In fall 1938, Harry Barton traveled from his home state of Iowa to secure his position as the new band director of Boude Storey Junior High School. He knew no one in Oak Cliff, but one of the young majorettes at Storey, Bettye McGee, quickly determined that the handsome young man with the wavy hair would be perfect for her older sister, Eloise.
Bettye encouraged Barton to call her sister, and when Barton called the family home, Bettye told him to wait until she could go get Eloise. What she didn’t tell him was that Eloise was playing tennis … a mile away from the house! Bettye bicycled to the courts, retrieved her sister, and the duo sped back. Amazingly, Barton was still on the phone.
The sisters lived on Marsalis Avenue with their parents, Roxie and Bernard McGee. McGee worked for the North Texas Interurban, but on his way to work one morning in 1929, in front of the old Oak Cliff Carnegie Library on the southwest corner of Jefferson and Marsalis, he was struck by a drunk driver and, for the remainder of his life, walked on crutches.
Regaining his strength, McGee owned and operated two Ewing Avenue service stations before opening a small hamburger stand directly across from the Veterans hospital on Lancaster Road, where the entire family worked. It was a Depression-era struggle, but like most people of that period, they pulled together to make ends meet.
According to Eloise, “In those days, you could choose which high school you wanted to attend. I went to Sunset [class of ’39], but Bettye went to Adamson [class of 43].”
Within a year of that phone call, Harry Barton and Eloise McGee married in the Marsalis Avenue home of the Rev. Albert W. Luper, pastor of First Baptist Church of Oak Cliff. Afterward, the couple set up housekeeping on Woodin Avenue. Then, in 1942, Barton was named as band director at Adamson High School, where he soon organized a snazzy new dance band: the Rhythmaires.
“Through their years, the different [Rhythmaires] bands played for dances in the Adamson gym, at the Oak Cliff ‘Y’, at the ‘Family Night’ stage performances at the Texas Theatre, Lee Park and the old two-story clubhouse at Cedar Crest Country Club, among others,” says Adamson alumni association board member Don Coke (class of ’43).
“That wooden second-story floor [at Cedar Crest] was so wrinkled that it looked like we were playing hopscotch when we tried to dance,” he chuckles.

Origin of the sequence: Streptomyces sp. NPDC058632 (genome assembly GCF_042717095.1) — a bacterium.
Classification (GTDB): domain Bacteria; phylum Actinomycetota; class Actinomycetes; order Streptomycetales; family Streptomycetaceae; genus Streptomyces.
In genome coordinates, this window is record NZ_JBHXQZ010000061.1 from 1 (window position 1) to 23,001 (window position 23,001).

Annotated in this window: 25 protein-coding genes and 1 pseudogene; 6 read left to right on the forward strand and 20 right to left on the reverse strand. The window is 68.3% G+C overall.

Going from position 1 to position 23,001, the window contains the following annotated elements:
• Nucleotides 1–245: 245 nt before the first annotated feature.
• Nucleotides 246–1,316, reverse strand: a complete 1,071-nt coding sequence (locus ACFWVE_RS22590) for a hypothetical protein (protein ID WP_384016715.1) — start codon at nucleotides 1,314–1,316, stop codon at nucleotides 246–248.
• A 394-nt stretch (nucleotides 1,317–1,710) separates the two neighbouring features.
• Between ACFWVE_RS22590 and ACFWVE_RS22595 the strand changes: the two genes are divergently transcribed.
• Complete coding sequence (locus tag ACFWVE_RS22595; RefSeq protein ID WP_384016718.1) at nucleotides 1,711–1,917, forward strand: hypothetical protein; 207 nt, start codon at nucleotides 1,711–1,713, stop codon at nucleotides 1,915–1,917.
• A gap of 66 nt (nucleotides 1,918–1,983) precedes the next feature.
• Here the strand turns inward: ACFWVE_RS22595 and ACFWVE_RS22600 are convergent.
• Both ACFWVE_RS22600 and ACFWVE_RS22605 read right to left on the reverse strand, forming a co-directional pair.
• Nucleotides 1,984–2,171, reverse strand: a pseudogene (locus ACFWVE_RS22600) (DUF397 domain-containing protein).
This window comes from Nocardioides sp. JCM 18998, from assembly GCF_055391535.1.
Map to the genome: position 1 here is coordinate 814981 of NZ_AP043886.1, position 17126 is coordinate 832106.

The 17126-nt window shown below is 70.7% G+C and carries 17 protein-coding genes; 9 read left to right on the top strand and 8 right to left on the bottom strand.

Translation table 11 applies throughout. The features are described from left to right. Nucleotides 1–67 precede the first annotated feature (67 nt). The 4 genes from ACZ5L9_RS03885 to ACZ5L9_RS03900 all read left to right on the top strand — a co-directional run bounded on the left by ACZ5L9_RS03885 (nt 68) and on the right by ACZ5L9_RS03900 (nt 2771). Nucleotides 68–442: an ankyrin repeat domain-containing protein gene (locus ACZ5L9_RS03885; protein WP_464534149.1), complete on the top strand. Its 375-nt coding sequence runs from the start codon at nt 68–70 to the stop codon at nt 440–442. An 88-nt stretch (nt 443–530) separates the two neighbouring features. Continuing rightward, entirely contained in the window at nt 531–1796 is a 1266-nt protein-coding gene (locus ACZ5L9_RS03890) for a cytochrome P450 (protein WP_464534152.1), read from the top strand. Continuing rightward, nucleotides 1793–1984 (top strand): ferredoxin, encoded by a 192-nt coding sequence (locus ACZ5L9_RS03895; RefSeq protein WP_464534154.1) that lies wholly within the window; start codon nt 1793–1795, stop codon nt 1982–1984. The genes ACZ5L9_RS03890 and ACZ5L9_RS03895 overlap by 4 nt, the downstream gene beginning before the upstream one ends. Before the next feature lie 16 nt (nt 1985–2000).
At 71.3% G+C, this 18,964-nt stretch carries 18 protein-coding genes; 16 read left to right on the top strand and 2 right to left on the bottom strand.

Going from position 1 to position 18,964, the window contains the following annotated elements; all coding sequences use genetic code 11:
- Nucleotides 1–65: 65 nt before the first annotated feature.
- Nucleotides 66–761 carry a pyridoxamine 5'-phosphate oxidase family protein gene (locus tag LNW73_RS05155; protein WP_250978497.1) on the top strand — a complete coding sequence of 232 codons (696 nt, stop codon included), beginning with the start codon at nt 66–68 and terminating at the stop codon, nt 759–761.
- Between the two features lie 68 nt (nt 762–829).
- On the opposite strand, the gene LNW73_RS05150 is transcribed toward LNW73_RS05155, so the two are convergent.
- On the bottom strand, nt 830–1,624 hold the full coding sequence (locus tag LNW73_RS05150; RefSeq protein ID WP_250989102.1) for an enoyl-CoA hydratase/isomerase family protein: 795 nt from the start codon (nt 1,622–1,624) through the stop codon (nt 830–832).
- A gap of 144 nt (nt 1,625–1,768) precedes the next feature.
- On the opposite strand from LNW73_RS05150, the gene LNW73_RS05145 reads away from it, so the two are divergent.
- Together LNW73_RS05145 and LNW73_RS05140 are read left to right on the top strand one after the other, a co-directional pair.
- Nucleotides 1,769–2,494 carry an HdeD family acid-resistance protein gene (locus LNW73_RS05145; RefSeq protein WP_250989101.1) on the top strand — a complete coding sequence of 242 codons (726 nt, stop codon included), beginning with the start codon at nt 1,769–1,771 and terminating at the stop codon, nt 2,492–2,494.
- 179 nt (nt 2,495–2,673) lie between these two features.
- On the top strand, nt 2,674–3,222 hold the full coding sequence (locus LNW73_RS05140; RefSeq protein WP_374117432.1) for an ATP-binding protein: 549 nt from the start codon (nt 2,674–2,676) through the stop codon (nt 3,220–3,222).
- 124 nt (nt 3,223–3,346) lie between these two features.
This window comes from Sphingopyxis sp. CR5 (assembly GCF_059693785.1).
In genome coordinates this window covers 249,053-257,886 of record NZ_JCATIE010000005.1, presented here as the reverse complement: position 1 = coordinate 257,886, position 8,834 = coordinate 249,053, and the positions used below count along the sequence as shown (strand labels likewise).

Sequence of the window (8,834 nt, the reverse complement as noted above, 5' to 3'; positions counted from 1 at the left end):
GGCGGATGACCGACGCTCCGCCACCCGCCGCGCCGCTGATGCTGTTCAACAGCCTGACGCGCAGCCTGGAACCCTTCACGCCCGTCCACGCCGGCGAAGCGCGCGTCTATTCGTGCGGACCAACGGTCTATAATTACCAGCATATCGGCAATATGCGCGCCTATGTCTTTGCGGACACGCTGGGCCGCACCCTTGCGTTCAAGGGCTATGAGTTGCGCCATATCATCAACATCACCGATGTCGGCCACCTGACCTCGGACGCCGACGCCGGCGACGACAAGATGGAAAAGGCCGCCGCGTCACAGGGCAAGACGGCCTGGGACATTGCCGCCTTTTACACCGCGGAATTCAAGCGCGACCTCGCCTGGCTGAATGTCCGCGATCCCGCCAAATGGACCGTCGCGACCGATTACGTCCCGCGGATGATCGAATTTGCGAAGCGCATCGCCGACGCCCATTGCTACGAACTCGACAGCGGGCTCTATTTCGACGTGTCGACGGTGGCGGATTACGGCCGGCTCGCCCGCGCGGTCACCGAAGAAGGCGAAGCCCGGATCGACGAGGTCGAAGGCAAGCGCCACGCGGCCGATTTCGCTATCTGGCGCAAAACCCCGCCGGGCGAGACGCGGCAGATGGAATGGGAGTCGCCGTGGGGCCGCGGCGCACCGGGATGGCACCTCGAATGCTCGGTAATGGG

“The bands were hot, and the charts that Harry B. got for them were the best,” Coke adds. “Miller, Shaw, the Dorseys [Tommy and Jimmy], James, Goodman, Bob Crosby. When the war began to really drain the ranks of the big bands, you couldn’t hear better music played at LuAnns or the Plantation than what you could get at a Friday night dance at Adamson with the Rhythmaires.”
With WWII raging and November 1942 being the last date that eligible males could enlist and not be drafted, Barton joined the U.S. Army Air Force when he became aware of a vacant military band director spot. But in October 1945, Master Sgt. Barton returned home, slipping into his former job at Adamson, while also serving as band director at Forest Avenue High School (now James Madison). From there, Barton was recruited by another school system and moved “across the river” to begin a 20-year stretch as superintendent of music at Highland Park High School.
During that tenure, he also served for 29 years as director of pageantry for the annual Cotton Bowl game halftime shows with son, Corky, as his field coordinator. Before the days of computer-generated graphics and sophisticated communications options, Barton put together slews of impressive halftimes that included local bands, drill teams and majorettes, along with the university bands that represented the competing teams. Serving as his announcer for most of these years was Oak Cliff’s own Bill Melton (Sunset ’58), with whom Barton developed a lasting friendship.
“Actually, some of the bands came from beyond the local level,” Melton says, “including state and national. And, of course, the Kilgore Rangerettes were always there.”
When Six Flags Over Texas opened in 1961, Barton served as musical director of the Six Flags Revue show and, for years, oversaw the park’s “Battle of High School Bands.”
From their early days at Storey to their adventures in Highland Park and the Cotton Bowl, the Barton/McGees are a typical Oak Cliff story that expanded beyond Oak Cliff. Eloise Barton and Bettye (now Williams) still live in Dallas and remain close, often remembering those long-ago days when an accident changed their family’s future and they flipped burgers at Pop McGee’s little stand.
Harry F. Barton passed away in 2004, with thousands of students, parents, dancers and TV viewers all enriched by his contributions. The legacy he left continues in the lives of many, even today.
• Read more of Gayla’s Oak Cliff history columns here.